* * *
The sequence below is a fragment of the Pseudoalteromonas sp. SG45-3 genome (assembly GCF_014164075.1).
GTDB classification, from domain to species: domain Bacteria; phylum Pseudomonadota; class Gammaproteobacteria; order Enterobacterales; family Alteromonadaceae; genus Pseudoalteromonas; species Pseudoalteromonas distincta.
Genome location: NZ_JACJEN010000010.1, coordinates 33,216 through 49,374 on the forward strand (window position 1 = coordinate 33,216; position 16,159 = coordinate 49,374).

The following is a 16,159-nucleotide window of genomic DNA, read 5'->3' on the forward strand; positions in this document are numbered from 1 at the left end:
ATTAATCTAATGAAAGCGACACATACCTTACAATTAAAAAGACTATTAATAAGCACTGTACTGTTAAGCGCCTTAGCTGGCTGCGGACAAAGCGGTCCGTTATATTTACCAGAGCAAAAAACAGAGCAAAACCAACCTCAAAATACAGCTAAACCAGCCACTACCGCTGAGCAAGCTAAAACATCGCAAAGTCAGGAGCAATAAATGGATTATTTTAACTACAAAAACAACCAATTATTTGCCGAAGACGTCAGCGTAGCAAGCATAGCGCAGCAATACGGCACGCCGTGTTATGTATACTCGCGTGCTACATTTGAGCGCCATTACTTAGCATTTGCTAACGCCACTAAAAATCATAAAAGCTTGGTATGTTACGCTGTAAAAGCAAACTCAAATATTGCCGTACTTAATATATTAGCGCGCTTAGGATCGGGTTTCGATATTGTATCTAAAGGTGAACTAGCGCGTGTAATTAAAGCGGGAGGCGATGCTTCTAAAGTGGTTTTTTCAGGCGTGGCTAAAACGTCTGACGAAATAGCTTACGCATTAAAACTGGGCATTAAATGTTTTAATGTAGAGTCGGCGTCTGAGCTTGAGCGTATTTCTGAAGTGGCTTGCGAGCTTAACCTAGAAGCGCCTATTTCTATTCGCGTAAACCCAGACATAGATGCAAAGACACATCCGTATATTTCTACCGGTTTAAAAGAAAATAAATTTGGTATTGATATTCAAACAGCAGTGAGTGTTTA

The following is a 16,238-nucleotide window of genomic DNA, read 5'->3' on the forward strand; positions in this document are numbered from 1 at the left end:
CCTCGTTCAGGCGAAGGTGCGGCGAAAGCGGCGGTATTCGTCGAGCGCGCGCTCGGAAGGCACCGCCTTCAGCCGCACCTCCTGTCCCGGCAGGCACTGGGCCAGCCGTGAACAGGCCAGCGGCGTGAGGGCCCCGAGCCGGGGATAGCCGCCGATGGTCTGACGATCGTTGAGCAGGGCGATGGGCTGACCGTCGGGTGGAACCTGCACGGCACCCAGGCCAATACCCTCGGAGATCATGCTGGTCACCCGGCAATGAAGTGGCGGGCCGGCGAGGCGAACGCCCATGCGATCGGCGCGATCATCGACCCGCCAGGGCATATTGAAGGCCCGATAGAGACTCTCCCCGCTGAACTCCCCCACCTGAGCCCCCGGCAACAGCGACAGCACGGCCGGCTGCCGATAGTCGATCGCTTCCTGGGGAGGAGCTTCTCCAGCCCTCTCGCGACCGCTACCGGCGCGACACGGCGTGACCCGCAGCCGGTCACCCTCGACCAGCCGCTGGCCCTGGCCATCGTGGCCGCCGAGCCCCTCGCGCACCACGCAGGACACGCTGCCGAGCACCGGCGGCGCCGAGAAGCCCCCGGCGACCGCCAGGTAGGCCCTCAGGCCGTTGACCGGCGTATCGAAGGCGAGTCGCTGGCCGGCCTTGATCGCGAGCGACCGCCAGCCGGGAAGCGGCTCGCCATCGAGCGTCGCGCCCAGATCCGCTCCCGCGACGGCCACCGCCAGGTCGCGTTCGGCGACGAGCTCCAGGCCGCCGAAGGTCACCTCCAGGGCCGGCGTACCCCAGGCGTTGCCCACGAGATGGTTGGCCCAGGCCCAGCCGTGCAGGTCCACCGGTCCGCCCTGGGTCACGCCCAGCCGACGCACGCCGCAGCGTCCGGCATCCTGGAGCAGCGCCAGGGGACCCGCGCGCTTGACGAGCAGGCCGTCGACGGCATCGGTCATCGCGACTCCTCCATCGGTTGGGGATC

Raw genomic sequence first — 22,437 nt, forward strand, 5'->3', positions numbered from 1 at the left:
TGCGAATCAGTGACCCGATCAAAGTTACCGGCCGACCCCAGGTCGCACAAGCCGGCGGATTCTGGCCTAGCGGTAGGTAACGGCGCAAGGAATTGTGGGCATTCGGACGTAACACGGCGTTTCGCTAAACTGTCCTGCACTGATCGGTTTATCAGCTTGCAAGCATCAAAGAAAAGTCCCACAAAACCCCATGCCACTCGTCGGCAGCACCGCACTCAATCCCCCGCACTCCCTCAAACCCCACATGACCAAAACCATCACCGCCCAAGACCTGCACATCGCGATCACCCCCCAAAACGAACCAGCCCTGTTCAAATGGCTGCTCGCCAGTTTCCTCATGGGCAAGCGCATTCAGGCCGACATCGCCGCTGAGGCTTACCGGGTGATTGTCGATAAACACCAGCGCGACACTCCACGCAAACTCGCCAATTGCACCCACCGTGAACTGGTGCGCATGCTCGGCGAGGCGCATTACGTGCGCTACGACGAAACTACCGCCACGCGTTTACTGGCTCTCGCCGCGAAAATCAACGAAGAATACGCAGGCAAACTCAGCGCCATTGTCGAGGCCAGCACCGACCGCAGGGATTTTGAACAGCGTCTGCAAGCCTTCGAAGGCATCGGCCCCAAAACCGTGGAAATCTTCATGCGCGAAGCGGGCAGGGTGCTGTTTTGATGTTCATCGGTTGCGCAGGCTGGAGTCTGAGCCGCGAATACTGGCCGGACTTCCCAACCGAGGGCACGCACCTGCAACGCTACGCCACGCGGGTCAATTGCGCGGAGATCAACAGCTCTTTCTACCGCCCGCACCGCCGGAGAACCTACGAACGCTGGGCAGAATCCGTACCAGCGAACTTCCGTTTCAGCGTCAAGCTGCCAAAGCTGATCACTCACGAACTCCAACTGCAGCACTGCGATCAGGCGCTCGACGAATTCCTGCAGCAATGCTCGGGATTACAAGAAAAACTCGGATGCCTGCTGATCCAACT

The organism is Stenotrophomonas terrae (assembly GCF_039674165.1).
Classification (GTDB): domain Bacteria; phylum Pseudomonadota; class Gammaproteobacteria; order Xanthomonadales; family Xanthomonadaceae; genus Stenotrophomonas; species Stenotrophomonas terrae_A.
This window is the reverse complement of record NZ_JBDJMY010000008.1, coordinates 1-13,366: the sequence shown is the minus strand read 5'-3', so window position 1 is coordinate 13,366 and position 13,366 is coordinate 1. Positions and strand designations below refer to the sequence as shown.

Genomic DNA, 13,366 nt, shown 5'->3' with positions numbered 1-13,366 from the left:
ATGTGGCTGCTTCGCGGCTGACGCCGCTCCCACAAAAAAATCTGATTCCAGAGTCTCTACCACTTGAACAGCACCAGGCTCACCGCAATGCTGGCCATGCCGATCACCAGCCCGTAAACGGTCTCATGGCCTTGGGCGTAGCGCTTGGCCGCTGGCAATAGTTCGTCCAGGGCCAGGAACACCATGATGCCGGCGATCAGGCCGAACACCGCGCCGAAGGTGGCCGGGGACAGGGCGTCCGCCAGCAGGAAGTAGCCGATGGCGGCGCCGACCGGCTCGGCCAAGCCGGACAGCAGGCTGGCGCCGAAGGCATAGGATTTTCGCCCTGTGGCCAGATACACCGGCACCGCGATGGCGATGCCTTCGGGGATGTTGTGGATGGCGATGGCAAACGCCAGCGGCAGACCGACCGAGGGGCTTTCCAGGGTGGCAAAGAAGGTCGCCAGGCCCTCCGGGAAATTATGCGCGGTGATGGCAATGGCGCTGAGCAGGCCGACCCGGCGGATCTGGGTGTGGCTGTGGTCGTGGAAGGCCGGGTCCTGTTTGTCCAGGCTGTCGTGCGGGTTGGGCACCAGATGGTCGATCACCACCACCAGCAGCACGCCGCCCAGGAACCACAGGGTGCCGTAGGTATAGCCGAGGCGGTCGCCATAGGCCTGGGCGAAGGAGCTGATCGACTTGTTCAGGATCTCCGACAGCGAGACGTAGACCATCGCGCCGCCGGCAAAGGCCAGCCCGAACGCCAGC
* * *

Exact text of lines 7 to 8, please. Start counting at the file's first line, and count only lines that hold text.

CCTCGTTCAGGCGAAGGTGCGGCGAAAGCGGCGGTATTCGTCGAGCGCGCGCTCGGAAGGCACCGCCTTCAGCCGCACCTCCTGTCCCGGCAGGCACTGGGCCAGCCGTGAACAGGCCAGCGGCGTGAGGGCCCCGAGCCGGGGATAGCCGCCGATGGTCTGACGATCGTTGAGCAGGGCGATGGGCTGACCGTCGGGTGGAACCTGCACGGCACCCAGGCCAATACCCTCGGAGATCATGCTGGTCACCCGGCAATGAAGTGGCGGGCCGGCGAGGCGAACGCCCATGCGATCGGCGCGATCATCGACCCGCCAGGGCATATTGAAGGCCCGATAGAGACTCTCCCCGCTGAACTCCCCCACCTGAGCCCCCGGCAACAGCGACAGCACGGCCGGCTGCCGATAGTCGATCGCTTCCTGGGGAGGAGCTTCTCCAGCCCTCTCGCGACCGCTACCGGCGCGACACGGCGTGACCCGCAGCCGGTCACCCTCGACCAGCCGCTGGCCCTGGCCATCGTGGCCGCCGAGCCCCTCGCGCACCACGCAGGACACGCTGCCGAGCACCGGCGGCGCCGAGAAGCCCCCGGCGACCGCCAGGTAGGCCCTCAGGCCGTTGACCGGCGTATCGAAGGCGAGTCGCTGGCCGGCCTTGATCGCGAGCGACCGCCAGCCGGGAAGCGGCTCGCCATCGAGCGTCGCGCCCAGATCCGCTCCCGCGACGGCCACCGCCAGGTCGCGTTCGGCGACGAGCTCCAGGCCGCCGAAGGTCACCTCCAGGGCCGGCGTACCCCAGGCGTTGCCCACGAGATGGTTGGCCCAGGCCCAGCCGTGCAGGTCCACCGGTCCGCCCTGGGTCACGCCCAGCCGACGCACGCCGCAGCGTCCGGCATCCTGGAGCAGCGCCAGGGGACCCGCGCGCTTGACGAGCAGGCCGTCGACGGCATCGGTCATCGCGACTCCTCCATCGGTTGGGGATC

Raw genomic sequence first — 22,437 nt, forward strand, 5'->3', positions numbered from 1 at the left: